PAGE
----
What Went Wrong? book cover

What Went Wrong?

Case Studies of Process Plant Disasters

Expert Trevor Kletz examines the causes and aftermaths of numerous plant disasters--almost every one of which could have been prevented. Case histories illustrate what went wrong, why it went wrong, and then guide you in how to circumvent similar tragedies.Learn from the mistakes of others. This invaluable and respected book examines the causes and aftermaths of numerous plant disasters - almost every one of which could have been prevented. Case histories illustrate what went wrong and why it went wrong, and then guide you in how to circumvent similar tragedies.

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Published: June 1998

Imprint: Gulf Professional Publishing

ISBN: 978-0-88415-920-9

Reviews

  • The examples were very clear and graphic, with good sketches or pictures. Without a doubt, I strongly recommend this book as required reading for every engineer and supervisor in the process industry and suggested reading for others. - AFE Facilities Engineering Journal The incidents described could occur in many types of plants, and should therefore be of interest to a wide variety of plant operators. The new fourth edition contains considerable new material, with extensive references. - Mechanical Engineering This book is recommended for generalists with an interest in industrial safety and safety/process who wish to gain some insight into the realities of plant operations. - IChemE-Institute Of Chemical Engineers This book should be read by every health and safety advisor and all managers and engineers who work in the chemical and petrochemical industries. It should also be used by those who provide training courses in these industries. - The Safety & Health Practitioner, July 2002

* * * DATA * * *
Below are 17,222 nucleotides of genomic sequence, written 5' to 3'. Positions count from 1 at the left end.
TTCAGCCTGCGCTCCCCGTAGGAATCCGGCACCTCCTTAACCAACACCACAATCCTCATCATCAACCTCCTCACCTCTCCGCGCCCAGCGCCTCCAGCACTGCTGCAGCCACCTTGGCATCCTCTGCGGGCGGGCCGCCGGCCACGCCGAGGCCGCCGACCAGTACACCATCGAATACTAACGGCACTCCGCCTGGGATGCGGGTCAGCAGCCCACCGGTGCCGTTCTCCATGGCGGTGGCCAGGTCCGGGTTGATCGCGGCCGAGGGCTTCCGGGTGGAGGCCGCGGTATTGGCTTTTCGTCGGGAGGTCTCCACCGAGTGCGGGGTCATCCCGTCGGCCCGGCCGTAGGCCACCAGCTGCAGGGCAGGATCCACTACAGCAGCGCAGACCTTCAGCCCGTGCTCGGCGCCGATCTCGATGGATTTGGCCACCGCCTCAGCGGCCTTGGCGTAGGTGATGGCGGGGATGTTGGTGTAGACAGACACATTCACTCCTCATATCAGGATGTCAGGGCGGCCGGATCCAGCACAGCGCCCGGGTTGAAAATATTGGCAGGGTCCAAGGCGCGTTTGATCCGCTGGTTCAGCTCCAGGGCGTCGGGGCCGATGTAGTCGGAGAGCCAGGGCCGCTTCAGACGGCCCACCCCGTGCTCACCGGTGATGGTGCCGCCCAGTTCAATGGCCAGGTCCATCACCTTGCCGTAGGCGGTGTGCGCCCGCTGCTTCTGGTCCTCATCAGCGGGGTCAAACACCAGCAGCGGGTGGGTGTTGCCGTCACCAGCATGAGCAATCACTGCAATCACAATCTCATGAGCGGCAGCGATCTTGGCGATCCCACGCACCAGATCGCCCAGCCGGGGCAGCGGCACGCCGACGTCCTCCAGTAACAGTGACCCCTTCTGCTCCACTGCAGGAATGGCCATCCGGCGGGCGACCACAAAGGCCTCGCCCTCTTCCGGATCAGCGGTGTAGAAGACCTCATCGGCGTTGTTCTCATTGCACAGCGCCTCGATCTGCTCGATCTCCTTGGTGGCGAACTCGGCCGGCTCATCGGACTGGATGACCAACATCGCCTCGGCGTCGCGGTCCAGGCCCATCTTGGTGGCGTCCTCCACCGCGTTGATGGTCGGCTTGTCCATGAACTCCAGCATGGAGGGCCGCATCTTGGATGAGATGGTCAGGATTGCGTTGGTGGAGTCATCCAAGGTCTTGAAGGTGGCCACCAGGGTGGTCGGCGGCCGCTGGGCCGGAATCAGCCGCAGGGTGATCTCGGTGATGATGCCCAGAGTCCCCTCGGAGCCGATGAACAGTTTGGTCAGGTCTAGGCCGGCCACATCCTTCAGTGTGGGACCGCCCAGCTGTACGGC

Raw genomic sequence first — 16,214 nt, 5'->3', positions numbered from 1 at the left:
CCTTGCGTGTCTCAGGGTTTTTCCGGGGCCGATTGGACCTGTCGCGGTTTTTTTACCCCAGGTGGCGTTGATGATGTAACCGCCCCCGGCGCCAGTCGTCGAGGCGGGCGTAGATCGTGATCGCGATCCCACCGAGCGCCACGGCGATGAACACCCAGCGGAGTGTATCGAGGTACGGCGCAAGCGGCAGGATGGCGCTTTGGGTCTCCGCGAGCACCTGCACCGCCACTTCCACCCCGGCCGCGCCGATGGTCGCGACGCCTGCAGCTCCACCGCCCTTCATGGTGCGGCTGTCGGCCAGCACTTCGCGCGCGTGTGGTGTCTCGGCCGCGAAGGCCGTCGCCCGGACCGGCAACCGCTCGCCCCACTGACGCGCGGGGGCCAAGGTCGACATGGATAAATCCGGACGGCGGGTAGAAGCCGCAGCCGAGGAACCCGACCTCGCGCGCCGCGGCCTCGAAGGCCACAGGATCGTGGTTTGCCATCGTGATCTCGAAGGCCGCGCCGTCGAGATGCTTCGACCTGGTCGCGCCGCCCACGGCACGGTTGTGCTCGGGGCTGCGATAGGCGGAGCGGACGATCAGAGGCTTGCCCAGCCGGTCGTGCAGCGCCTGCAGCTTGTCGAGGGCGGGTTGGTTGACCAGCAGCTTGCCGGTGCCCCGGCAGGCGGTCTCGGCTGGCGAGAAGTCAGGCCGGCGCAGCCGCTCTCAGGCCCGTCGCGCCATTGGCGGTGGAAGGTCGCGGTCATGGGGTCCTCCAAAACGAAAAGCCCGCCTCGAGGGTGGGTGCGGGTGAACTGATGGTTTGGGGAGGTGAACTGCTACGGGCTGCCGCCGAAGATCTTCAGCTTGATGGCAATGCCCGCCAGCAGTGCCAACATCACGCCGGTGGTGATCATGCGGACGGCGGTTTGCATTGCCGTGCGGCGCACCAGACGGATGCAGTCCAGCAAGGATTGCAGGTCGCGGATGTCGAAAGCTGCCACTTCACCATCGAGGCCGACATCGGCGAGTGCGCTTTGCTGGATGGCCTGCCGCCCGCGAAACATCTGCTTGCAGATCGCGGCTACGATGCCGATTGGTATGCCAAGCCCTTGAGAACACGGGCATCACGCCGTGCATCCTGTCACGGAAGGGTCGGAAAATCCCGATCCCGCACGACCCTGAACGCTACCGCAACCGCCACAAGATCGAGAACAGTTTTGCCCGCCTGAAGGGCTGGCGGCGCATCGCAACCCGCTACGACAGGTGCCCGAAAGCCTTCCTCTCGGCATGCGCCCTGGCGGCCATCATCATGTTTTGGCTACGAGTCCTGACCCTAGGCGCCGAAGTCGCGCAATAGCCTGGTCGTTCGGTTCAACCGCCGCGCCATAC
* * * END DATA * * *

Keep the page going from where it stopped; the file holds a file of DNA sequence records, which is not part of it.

Contents

  • Acknowledgments. Preface. Units and nomenclature. Preparation for maintenance. Modifications. Accidents caused by human error. Labeling. Storage tanks. Stacks. Leaks. Liquefied flammable gases. Pipe and vessel failures. Other equipment. Entry to vessels. Hazards of common materials. Tank trucks and cars. Testing of trips and other protective systems. Static electricity. Materials of construction. Operating methods. Reverse flow and other unforeseen deviations. I didn't know that. Problems with computer control. Inherently safer design. Reactions-planned and unplanned. A final word. Recommended reading. Index.

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